Although the field of quantum computing is still in its infancy, some of the most prolific experts in the IT industry have already deemed it as “unreliable.” While this may have been true in some of the earliest prototypes involving quantum computers, the rapidly advancing pace of technology is changing some minds. Now it seems that it’s only a matter of time before quantum computing hits the mainstream.
What Is Quantum Computing?
In its simplest terms, quantum computing uses highly advanced computers to process and analyze data based on concepts like superposition and entanglement. Quantum computers vary from standard computers of today, which are increasingly being referred to as classic computers, by using quantum bits as opposed to electronic transistors and binary digits, or bits.
The result, in theory, is a computer that is able to solve complex problems faster than any device currently known to man. Proponents of quantum computing have even suggested that the technology could be used in cryptography, but any application in this field is years, if not decades, away. The brunt of current research into quantum computing involves the industries of chemistry and nanotechnology, where quantum computing can be used to launch highly advanced simulations and analyses.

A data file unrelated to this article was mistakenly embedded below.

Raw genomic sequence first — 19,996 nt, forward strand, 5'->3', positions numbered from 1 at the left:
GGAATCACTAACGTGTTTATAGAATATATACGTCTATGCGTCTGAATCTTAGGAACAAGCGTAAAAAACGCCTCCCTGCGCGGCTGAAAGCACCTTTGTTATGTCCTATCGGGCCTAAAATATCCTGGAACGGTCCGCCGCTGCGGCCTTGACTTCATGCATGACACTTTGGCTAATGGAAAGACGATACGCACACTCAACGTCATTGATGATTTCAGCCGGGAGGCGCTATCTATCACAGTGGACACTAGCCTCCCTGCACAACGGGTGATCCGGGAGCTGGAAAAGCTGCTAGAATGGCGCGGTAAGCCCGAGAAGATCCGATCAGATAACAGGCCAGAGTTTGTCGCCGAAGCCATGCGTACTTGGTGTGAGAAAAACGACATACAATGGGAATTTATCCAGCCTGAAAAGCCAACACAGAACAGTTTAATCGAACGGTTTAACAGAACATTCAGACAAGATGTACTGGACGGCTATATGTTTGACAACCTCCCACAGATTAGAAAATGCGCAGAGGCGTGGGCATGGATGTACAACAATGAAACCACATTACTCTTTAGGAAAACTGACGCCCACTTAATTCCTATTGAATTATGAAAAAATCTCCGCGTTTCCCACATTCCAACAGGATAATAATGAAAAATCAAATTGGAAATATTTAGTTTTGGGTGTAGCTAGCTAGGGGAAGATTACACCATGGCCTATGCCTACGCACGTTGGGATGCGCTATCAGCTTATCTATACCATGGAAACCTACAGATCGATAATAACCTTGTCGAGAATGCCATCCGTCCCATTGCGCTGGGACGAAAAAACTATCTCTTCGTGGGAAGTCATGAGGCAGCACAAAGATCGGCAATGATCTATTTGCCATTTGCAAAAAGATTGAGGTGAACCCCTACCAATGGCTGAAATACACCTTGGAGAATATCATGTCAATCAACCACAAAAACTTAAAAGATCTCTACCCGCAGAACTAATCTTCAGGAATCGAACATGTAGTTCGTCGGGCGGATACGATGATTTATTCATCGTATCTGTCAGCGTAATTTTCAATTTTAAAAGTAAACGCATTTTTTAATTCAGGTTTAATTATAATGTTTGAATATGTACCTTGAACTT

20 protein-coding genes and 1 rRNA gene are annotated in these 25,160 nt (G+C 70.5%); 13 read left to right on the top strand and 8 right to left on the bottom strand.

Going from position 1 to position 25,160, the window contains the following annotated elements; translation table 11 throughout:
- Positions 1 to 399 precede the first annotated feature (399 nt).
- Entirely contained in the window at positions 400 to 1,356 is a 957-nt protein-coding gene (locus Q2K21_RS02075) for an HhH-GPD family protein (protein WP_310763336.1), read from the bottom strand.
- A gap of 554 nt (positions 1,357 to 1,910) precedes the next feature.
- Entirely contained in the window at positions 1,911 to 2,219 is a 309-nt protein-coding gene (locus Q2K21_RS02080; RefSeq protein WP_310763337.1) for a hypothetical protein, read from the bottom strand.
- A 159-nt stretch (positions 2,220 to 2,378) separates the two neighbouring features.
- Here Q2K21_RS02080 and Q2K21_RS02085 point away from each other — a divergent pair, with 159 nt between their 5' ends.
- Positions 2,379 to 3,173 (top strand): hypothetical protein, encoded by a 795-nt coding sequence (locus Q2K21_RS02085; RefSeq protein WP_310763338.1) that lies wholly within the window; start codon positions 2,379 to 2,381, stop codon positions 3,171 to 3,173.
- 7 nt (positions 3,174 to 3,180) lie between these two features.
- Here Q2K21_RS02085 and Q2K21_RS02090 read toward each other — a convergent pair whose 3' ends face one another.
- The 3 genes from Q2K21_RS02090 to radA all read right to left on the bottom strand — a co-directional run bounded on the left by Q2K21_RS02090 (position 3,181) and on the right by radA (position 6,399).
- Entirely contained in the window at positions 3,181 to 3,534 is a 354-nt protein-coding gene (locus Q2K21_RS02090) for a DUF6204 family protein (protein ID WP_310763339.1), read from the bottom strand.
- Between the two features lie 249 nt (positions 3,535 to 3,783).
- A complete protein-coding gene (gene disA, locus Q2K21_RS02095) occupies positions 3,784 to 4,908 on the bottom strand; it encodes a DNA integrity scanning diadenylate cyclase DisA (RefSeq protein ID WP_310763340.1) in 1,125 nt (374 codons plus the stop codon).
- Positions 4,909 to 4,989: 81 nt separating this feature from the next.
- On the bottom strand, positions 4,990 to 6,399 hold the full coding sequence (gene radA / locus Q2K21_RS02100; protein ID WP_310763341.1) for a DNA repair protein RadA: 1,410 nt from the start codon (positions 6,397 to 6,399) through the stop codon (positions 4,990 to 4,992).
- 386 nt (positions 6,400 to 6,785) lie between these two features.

Roadblocks to Large-Scale Adoption
While quantum computing is showing tremendous potential, there are some roadblocks in its path to mainstream recognition. For one, there has yet to be a large-scale quantum computer that is capable of solving problems quicker than the current generation of computers. Quantum decoherence, which basically describes data loss on a quantum level, also poses serious threats to the validity of quantum computing.
But researchers and scientists are constantly looking for new and improved methods to provide cooling for the quantum circuits that make up the supercomputers of the future. One team of researchers recently built a custom-designed refrigerator unit that is meant to regulate the temperature of quantum bits, or qubits, that process and transfer data inside a quantum computer. This solution helps with the problem of decoherence, but the qubits do require periodic cooling cycles to prevent heat retention.
It’s a problem that likely won’t be addressed for a decade or more. However, the research team behind the refrigerator is confident that their invention will be a useful asset to the field of quantum computing in the near future.
New Potential from Unexpected Sources
The increased interest in DNA-based storage, which is currently being explored by Microsoft, Amazon and numerous independent researchers, has the potential to jumpstart quantum computing. Other innovations that could play a role in the evolution and eventual mainstream success of quantum computers include crystal-based storage and holographic storage; both of which are already seeing research of their own.
Quantum Computing and Data Storage
Despite the critics, quantum computing certainly has the potential to revolutionize the future of data storage. Whether this is achieved through qubits, DNA, crystals or some other form of media, it’s safe to say that future is already upon us.
Will Quantum Computing Breakthroughs Revolutionize Storage Devices?
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